### Chair

**Emily Stone**

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A number of years ago, alumni who had earned a B.A. in Mathematics from the University of Montana were asked:

“What advice would you give an undergraduate seeking a math degree?”

Here are some of the replies:

- My advice would be to explore other fields in conjunction with math, as some of the most interesting and rewarding careers are cross-discipline.
- Get some job-related experience or find an internship program before you graduate, so you have some direction before graduation arrives.
- Don't be afraid to visit with faculty, TA's, etc. Get some experience teaching math, tutor ...
- Take lots of computer science as well.
- Classes in math theory are equally as important as classes in applications. There is more to mathematics than plugging numbers into formulas. To check your result from a formula you have to know the why’s. The why’s can give you an approximate answer, the formula - the exact answer!
- Too many good mathematicians are poor communicators and, therefore, poor teachers.
- Learn as much as possible about different career opportunities which build on a math background.
- It's a very valuable degree to have and in considerable demand. The skills from advanced courses (for advanced degrees) are also very valuable. I have found that my math skills have allowed me the freedom to essentially create my own position.
- To have a good idea as to what one wants to do with the degree, and then to make sure the curriculum and courses will fulfill that need.
- I don't have much to tell someone who arrived at college with a lot of self-confidence and is in control of his or her classes. For the people who have some math anxiety, I do know its possible to work through the problem. It is possible to succeed in mathematics.
- Get a strong emphasis in computers, information management or business information systems.
- Consider it a language to be used in another field of science. If you can attain the degree in mathematics you have a strong advantage in exploring other fields of science.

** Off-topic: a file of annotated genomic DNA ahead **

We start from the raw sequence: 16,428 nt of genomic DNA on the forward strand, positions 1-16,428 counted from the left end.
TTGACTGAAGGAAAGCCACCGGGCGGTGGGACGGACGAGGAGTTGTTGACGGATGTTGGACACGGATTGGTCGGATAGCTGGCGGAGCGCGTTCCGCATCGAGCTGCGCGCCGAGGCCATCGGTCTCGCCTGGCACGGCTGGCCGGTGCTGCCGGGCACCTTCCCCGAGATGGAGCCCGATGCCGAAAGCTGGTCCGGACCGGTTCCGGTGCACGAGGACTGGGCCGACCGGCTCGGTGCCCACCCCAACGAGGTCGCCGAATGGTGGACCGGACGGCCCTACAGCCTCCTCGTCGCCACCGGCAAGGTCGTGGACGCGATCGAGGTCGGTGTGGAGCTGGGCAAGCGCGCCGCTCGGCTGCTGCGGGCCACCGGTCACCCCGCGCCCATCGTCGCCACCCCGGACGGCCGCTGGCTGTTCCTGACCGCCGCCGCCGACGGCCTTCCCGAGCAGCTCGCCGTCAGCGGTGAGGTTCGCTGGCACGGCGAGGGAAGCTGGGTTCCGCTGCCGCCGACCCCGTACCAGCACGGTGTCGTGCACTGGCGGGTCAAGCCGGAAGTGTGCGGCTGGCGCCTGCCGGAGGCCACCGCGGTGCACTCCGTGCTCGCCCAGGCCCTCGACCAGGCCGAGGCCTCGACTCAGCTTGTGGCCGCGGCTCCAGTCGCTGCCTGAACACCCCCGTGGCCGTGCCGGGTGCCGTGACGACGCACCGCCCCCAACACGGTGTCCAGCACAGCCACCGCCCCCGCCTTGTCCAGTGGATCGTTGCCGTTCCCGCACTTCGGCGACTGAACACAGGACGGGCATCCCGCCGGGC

- Get a very broad education. Take classes in all areas - especially communication, working in groups, interacting with others.
- To do it, opens up unlimited possibilities in many fields. When I graduated (1975) there were 3 students who gradated in non-educational math that year. Of the three, one is an attorney, one teaches chemistry at Berkeley (UC) and I'm a dentist. I take pride in my mathematics education and the future it has provided for me. I'm also proud of UM in general.
- Be open to all the different career paths which involve a strong background in math. I wish I had known about actuarial science and some of the business applications of math such as forecasting, regression, operations research (queuing theory and scheduling) and so forth.
- Two things. First, I recommend taking lots of computer science courses, and better yet, getting a minor or second major in computer science. I also recommend pursuing any second major, since straight math jobs are difficult to find. Second, I recommend trying to get involved in an internship during undergraduate years. It's good experience and you'll make contacts for future references. I believe networking is the best method for finding a job. Also, do some independent research. Its good to put on a resume.
- Expect that your life will be much different than you are planning.
- Take lots of CS. Double major with it even if it takes an extra year.